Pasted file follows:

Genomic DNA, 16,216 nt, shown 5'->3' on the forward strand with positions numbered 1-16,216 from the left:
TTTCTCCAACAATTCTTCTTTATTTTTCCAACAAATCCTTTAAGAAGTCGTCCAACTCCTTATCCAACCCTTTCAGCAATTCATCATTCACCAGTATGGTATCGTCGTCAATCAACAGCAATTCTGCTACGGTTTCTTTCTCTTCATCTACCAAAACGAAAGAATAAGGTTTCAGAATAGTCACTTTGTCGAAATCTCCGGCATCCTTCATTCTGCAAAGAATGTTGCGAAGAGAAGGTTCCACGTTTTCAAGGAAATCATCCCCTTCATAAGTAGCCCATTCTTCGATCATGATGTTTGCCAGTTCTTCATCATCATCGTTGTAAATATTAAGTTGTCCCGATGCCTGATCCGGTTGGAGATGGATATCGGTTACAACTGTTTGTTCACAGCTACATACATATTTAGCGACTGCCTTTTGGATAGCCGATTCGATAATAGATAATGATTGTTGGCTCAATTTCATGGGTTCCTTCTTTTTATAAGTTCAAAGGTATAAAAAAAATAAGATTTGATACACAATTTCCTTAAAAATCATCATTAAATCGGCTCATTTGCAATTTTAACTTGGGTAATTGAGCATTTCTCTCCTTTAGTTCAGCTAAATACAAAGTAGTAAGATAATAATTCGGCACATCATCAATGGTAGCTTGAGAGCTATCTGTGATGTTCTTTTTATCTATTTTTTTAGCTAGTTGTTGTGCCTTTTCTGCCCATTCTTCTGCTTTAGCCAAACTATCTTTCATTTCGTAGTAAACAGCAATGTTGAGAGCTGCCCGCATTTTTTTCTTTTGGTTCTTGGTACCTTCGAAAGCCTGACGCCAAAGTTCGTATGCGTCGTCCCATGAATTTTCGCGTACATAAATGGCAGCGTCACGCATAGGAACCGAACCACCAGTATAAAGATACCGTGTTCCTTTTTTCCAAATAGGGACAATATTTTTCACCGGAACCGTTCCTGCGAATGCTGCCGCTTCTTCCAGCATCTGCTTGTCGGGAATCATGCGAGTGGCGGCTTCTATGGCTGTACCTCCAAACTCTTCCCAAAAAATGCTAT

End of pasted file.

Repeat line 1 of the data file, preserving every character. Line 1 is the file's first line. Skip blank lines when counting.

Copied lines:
Genomic DNA, 16,216 nt, shown 5'->3' on the forward strand with positions numbered 1-16,216 from the left: